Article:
Category Archives: Onedotzero

I was lucky enough to be of the 100 attendees for This Happened #6 at London’s BFI Southbank last night, as part of the Onedotzero Adventures in Motion.

Started last year, This Happened is a series of events focusing on the stories behind interaction design. Hosted by Chris O’Shea (Pixelsumo), Joel Gethin Lewis and Andreas Muller (Nanika), the evening showcased four recent works of interactive design, inviting speakers discus and present their creative process from conceptual brief through to installation.

First up was Markus Kison, Berlin based artist and creator of Touched Echo. He installed suspended speakers in to the structure of a railing at Brühl’s Terrace, Dresden, a popular tourist spot and a location most severely effected by the Dresden bombings of World War II.

Touched Echo

A discreet, minimalist installation, Touched Echo invites visitors to assume the position of the victims of the bombings on February 13th 1945, transforming them to performers as they cover their ears, creating a conductive connection from speaker, through railings and their bones to the inner ear, allowing them to hear the sounds of aeroplanes, the falling of bombs and sounds of explosions.

He noticed that although the location received many visitors, the visual landscape lacks a focus. So profound the difference but for the bombings, the gesture and immersive audio stimuli transports the visitor back in time but also acts as a modern, respectable memorial.

Next up was rAndom International, a London-based experimental design collective founded in 2005 by Hannes Koch, Stuart Wood and Flo Ortkrass. Their installation, Audience, recently at the Royal Opera House consisted of 64 head-size mirrors ‘objects’, motorised – and equally characterised – to interact with visitors and passers-by. Subverting the role of the opera goer from that of intending to watch, to be being (quite inescapably) watched themselves by an array of inquisitive and responsive objects.

It was only on for three days at the Opera House, I would have loved to have visited. As they said too, catching up via blog after-the-event can’t compare to the interactive experience:

Troika is a multi-disciplinary art and design practice, exhibiting their Cloud, a five meter long digital sculpture at the British Airways lounges at Heathrow’s Terminal 5.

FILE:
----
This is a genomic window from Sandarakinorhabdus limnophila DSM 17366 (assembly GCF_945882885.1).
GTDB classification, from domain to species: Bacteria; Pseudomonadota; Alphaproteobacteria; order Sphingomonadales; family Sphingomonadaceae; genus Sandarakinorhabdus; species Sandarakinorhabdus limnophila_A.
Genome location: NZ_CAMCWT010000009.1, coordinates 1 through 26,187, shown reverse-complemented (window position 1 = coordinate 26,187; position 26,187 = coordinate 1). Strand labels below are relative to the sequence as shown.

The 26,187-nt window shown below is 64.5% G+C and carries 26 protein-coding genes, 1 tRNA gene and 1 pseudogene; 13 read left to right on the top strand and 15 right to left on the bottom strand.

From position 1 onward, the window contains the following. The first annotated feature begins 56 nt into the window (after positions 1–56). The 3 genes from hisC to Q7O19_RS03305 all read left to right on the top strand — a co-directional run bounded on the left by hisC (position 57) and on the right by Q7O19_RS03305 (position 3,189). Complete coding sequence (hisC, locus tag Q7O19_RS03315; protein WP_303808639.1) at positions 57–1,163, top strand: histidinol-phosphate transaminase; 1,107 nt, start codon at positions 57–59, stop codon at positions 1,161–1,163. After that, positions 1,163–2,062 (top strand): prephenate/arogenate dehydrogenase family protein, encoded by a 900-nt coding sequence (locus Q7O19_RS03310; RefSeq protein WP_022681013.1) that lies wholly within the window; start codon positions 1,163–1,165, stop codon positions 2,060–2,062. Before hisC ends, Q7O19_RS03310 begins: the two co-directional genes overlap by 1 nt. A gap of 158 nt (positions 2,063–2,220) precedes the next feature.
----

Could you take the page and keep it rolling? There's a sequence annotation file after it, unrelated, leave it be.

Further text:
An interesting organic form but mechanical mass, the Cloud is a 3D shape with a surface of over 4000 ‘flip-dots’, those traditionally used for non-digital signage in train stations and airports. Controlled by bespoke ‘animation’ software able to address each dot individually, the end result is almost as memorising as it is calming, looping on 24-hour evolving cycles accompanied by the rippling sounds of each flip-dot ticking over.

Finally we had UnitedVisualArtists, presenting ‘Constellation’, a light-based sculptural intervention designed for the indoors of Covent Garden Market Halls.

A very grand architectural installation, it is made up of 264 LED-strip lights hung from the cavernous space, cycling sequences of lights and patterns across the ceiling for the Christmas season. There’s also a touch screen interactive surface, allowing visitors to control individual lights or affect sweeping gestures across the structure.

It opens tomorrow night, hopefully I should be able to attend and give it a go.

Adam Neate gave way 1,000 more paintings to the public yesterday, claiming the streets of London as his public gallery. As afternoon dusk fell, hundreds of volunteers distributed the screen printings across the 32 boroughs of London.

Covered by the BBC, Independent and countless art sources online, try as I might scouring streets of Dalston, Hackney and Shoreditch last night, I returned empty handed.

Elms Letters has a great quote about what he’s doing. Printed on cardboard and shrink-wrapped in cellophane, there’s a deliberate attempt to blur the boundary between painting, print and product:

“I remember as a kid going into Woolworths and seeing laminated prints of that famous Tretchikoff painting ‘The Chinese Girl’ and thinking it was great that people could have that iconic image at home for next to nothing. I’m hoping that for some people who come across one of these new paintings, they’ll pick it up not because they recognise it as one of mine, but just because they connect with the image and would like to hang it on their wall.”

Tonight I head down to BFI Southbank for This Happened, a series of events focusing on interaction design, part of the Onedotzero Adventures in Motion.

Report back tomorrow.

Chrome wheeled, fuel injected.